The current wildfire danger hit closer to home Monday afternoon when a grass fire broke out near Los Alamos.
The fire burned over 100 acres of the Gato lease property on Cat Canyon Road, approximately four miles from Highway 101. Oil field workers were using mechanical equipment to remove brush and install a pipeline when a spark started the fire. Dry grass and hot winds fueled the fire.
Capt. Charlie Johnson of the Santa Barbara County Fire Dept. said firefighters were fortunate because the fire was on top of a ridge burning downhill instead of uphill.
“Because it was moving downhill it was a slow burning fire, which allowed us to get our equipment around the fire to contain it,” Johnson said. “Fire burns 16 times faster uphill than downhill.”
A water-dropping helicopter, 11 fire engines, three water tenders and a “hot shot” crew from Vandenberg Air Force Base worked overnight and throughout Tuesday morning to contain the fire. Johnson said the fire was difficult to fight because the oil equipment at the site kept them from using bulldozers as much as they normally would have.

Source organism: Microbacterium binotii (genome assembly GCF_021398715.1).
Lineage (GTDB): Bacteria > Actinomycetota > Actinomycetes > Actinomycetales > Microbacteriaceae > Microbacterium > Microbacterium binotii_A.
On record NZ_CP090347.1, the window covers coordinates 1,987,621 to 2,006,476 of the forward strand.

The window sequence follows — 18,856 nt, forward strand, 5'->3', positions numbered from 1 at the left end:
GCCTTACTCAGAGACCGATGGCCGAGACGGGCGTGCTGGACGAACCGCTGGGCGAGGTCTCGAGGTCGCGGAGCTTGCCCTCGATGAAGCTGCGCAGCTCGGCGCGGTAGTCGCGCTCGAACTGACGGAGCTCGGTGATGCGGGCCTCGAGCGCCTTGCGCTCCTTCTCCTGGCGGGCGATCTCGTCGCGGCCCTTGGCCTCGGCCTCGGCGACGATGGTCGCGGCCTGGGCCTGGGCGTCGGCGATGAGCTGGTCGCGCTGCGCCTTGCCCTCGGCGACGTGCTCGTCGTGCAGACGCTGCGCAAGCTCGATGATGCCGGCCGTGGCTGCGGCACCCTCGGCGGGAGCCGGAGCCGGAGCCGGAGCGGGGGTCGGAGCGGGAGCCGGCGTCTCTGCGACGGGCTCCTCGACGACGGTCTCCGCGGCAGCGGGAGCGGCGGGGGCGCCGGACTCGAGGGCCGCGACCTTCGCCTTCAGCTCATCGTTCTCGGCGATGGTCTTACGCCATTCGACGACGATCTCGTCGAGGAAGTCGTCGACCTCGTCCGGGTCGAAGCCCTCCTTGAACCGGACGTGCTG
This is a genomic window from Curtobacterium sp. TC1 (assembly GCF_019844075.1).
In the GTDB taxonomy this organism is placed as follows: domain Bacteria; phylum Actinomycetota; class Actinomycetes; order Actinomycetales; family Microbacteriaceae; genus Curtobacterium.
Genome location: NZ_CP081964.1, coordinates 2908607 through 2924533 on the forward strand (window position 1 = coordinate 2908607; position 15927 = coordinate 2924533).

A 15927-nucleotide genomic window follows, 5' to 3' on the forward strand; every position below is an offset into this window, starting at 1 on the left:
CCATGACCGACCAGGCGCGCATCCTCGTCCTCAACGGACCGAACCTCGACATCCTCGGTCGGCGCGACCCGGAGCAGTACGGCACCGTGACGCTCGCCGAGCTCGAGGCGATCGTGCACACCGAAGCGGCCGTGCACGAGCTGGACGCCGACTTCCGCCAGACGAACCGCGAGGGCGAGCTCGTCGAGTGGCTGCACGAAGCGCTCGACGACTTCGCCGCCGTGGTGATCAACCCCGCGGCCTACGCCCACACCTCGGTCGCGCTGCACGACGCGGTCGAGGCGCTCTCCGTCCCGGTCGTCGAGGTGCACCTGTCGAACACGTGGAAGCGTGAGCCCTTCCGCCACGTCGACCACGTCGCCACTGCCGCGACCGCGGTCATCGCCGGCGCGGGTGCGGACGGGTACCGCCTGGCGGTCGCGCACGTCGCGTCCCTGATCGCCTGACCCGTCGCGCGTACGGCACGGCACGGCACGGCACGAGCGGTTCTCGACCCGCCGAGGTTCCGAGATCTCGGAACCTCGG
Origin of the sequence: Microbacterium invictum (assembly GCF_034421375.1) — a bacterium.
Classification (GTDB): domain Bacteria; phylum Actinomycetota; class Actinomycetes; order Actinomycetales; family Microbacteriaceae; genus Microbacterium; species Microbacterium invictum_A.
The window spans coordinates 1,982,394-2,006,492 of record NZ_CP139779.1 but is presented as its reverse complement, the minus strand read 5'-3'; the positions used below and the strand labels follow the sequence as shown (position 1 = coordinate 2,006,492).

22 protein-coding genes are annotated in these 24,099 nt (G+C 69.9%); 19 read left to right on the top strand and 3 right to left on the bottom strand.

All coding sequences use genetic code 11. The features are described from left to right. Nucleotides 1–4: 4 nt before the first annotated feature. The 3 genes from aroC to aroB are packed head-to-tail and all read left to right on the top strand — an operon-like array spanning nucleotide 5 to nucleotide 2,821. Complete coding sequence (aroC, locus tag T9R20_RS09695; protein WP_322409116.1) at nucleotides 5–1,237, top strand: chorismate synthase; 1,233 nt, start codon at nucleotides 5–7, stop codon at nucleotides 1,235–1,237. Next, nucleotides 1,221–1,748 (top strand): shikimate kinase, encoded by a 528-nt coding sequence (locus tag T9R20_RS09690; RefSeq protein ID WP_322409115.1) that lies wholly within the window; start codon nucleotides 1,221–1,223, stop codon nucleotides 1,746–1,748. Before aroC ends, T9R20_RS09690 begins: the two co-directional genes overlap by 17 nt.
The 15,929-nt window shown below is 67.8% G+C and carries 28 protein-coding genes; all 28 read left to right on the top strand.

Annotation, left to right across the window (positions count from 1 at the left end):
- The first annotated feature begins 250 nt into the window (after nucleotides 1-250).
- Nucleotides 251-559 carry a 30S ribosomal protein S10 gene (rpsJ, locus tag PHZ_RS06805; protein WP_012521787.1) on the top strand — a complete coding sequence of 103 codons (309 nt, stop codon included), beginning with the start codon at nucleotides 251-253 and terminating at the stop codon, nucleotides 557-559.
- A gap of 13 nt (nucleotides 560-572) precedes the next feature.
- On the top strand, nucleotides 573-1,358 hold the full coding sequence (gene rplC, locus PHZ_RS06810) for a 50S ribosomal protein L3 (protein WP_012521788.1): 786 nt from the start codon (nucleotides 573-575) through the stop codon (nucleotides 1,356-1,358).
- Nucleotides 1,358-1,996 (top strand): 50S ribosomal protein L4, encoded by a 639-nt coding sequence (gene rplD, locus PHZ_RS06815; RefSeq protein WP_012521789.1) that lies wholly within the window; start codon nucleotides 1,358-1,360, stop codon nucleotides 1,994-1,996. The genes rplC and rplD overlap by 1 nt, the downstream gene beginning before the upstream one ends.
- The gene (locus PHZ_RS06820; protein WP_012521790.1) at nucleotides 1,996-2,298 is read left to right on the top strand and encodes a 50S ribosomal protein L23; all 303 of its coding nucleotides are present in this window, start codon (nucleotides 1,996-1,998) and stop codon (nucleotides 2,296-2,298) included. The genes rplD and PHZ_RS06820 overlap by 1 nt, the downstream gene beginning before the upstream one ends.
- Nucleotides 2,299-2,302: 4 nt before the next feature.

“Because of oil field pipelines we could only have minimal use of ‘dozers. The crew used hand tools and hose lines to contain the fire,” Johnson said. “When we did use ‘dozers we had firefighters walking in front of the ‘dozer to guide it. The weight of a ‘dozer could have crushed the pipelines.”
A sheriff’s department aero squadron reported the fire during a scheduled fire patrol flight.
“This is a good example of the cooperative nature of our patrols,” Johnson said. “We now have the ability to spot fires from the sky.”
The Santa Barbara Sheriff’s and Fire Depts. initiated the early warning flights as part of a proactive fire suppression measure designed to ensure the delivery of real-time information to fire personnel on the ground.
Approximately 100 firefighters from Santa Barbara County are currently assisting other departments throughout southern California. Johnson said despite this commitment, the department’s ability to protect the community has not been compromised.
“All Santa Barbara stations are fully staffed,” Johnson said. “We’re stretched, but still in good shape.”
No injuries or structure damage have been reported as a result of the fire.